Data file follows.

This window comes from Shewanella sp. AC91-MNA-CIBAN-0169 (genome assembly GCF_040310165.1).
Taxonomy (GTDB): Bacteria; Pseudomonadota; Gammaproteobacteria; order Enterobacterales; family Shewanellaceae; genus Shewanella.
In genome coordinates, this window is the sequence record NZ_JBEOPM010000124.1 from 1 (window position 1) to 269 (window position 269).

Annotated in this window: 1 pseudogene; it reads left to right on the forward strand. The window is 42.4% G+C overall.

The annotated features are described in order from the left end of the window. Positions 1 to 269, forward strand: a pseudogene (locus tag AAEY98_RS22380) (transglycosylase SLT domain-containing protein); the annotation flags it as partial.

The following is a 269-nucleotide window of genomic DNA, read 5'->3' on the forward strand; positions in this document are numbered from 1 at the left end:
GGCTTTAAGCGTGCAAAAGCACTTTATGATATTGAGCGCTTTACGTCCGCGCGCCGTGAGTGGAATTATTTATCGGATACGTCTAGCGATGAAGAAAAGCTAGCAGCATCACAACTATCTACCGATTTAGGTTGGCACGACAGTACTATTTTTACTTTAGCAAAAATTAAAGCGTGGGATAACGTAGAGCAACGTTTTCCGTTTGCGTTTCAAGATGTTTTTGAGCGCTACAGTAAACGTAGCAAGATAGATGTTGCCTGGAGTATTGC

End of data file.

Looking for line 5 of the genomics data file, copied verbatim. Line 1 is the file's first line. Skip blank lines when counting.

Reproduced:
The annotated features are described in order from the left end of the window. Positions 1 to 269, forward strand: a pseudogene (locus tag AAEY98_RS22380) (transglycosylase SLT domain-containing protein); the annotation flags it as partial.